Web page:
Apart from a history book
, I also finished Kazuo Ishiguro's A Pale View of Hills
. His first one and the only one I hadn't read and now reprinted in the Faber Firsts
series, so well worth spending some birthday money on. It is good, because Ishiguro is a brilliant writer, but nowhere near as good as some of his later books; there is too much left unexplained for that. Still, it is sad to realise I won't be able to read a new Ishiguro book for another 4 or 5 years.
Before that I read Marilynne Robinson's Home
, which has been discussed in this thread before and is really great. The back cover quotes a reviewer who called Gilead
, her previous book which features the main characters of this one, 'humbling' and I think it applies to this book too. Few authors manage to write so deeply from the heart of the characters they have created. It's almost an insult it won the Orange Prize: as if it wouldn't be able to compete with books written by authors of the other gender.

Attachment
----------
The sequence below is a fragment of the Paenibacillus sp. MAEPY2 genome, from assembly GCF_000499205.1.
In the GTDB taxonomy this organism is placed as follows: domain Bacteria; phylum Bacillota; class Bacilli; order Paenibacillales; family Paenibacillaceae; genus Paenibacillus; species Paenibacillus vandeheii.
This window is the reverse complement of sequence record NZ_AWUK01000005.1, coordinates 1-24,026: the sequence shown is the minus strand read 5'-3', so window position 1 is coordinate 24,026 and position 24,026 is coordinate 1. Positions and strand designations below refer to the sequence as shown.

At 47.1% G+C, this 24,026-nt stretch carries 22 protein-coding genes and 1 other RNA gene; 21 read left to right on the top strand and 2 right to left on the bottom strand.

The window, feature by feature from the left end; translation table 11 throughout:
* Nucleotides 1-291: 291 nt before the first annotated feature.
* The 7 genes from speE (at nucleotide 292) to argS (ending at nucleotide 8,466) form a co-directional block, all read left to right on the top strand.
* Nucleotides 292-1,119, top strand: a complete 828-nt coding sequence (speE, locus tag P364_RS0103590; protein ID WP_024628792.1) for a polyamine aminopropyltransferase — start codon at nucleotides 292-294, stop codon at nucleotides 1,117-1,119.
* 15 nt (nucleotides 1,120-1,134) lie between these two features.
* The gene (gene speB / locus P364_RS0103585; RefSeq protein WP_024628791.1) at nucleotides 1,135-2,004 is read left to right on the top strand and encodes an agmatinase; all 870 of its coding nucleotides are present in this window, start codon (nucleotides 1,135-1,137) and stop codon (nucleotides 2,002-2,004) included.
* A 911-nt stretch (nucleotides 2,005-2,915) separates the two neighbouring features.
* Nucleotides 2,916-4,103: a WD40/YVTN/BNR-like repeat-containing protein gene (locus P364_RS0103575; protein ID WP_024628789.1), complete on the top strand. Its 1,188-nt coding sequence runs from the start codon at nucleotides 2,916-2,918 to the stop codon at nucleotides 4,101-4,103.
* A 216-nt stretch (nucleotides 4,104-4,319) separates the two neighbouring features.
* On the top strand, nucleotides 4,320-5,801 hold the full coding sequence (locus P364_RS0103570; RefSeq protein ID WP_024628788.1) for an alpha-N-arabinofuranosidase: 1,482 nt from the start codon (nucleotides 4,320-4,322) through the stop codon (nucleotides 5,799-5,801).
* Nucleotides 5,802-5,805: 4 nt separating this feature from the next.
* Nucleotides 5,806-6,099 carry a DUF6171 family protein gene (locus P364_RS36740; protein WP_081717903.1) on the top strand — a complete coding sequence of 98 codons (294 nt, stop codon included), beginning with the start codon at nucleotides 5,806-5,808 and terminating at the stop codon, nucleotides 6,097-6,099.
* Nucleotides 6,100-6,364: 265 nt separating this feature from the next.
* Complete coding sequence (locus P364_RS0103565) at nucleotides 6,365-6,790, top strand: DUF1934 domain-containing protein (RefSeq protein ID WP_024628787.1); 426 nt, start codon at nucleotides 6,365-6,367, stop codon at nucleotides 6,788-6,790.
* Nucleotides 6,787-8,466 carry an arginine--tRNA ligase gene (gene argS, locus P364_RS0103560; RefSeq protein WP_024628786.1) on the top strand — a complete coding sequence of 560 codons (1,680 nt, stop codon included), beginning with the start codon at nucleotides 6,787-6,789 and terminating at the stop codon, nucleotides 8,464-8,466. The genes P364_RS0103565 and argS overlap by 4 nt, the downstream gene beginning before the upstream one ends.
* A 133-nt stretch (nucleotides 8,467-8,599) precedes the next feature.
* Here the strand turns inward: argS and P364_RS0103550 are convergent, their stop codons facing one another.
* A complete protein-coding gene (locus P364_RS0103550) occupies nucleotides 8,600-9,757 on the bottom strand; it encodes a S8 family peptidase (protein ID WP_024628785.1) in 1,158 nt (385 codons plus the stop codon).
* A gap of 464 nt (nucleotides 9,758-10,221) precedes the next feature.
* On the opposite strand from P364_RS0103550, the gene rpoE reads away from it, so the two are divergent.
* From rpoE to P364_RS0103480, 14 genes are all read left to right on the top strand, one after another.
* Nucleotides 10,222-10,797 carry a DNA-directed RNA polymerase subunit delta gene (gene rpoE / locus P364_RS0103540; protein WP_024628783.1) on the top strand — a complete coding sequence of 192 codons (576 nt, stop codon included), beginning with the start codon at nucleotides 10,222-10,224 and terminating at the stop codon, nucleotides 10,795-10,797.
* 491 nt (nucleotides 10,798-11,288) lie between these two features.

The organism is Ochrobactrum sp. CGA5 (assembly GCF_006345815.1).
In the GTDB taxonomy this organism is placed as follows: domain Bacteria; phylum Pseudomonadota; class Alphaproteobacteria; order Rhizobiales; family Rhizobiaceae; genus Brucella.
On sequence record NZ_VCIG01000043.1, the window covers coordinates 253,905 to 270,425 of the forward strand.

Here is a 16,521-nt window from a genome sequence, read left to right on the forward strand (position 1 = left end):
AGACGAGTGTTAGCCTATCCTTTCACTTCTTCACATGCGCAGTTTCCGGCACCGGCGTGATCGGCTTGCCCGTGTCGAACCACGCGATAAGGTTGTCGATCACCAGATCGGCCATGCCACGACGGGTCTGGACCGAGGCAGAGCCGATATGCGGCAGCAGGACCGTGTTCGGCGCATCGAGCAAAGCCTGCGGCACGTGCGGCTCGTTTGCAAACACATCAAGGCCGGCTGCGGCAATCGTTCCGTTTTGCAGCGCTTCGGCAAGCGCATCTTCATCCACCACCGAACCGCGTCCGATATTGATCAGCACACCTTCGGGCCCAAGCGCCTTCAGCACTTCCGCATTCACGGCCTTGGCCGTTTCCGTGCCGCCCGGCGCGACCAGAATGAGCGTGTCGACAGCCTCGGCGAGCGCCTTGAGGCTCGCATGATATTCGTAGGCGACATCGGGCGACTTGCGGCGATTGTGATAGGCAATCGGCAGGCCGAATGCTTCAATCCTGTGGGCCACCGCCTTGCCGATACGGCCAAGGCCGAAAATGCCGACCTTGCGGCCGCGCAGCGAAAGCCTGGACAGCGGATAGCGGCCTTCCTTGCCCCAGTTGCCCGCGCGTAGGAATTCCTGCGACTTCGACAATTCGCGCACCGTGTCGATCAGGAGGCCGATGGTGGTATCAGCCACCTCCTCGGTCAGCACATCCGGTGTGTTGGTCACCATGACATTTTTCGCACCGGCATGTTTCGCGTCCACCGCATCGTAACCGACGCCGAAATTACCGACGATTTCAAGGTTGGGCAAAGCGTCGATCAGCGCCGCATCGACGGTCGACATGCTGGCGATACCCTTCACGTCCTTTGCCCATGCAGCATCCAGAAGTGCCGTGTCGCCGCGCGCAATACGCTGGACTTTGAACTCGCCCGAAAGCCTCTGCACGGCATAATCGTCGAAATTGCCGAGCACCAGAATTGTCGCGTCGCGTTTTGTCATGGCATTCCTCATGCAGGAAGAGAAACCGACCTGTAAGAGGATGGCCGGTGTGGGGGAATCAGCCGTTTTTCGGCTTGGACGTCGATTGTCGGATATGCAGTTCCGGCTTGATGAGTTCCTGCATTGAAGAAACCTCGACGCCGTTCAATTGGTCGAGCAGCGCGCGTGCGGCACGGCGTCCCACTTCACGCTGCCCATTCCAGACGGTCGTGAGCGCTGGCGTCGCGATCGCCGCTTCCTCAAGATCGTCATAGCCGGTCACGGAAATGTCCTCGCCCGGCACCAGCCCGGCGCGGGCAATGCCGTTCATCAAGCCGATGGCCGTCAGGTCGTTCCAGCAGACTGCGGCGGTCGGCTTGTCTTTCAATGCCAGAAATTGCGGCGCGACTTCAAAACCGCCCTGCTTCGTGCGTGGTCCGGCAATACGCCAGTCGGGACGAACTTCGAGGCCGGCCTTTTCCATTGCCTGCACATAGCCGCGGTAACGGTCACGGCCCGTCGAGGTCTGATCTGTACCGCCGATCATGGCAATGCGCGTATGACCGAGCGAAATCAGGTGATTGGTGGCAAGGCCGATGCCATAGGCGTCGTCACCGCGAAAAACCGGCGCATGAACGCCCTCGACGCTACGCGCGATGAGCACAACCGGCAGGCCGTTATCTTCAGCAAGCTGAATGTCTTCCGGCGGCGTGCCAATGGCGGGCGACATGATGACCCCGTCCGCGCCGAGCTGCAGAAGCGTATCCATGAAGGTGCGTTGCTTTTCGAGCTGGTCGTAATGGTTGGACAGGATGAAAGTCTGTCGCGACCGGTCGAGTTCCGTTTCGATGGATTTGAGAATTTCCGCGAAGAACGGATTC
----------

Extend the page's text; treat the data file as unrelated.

I also read Arthur Japin's The Two Hearts of Kwasi Boachi
, which is translated from Dutch, but I had been given and thus read the English version. It is the fictionalised story of two African princes, from the point of view of one of them, who were given as a present to the Dutch king in the 1830s. They were treated as princes and, generally, were met with curiosity rather than racism, but the story gives some good insight in life in and world views of the mid-nineteenth century. I think it was more interesting as historical fiction than as a story though; at least I couldn't really connect to the main character.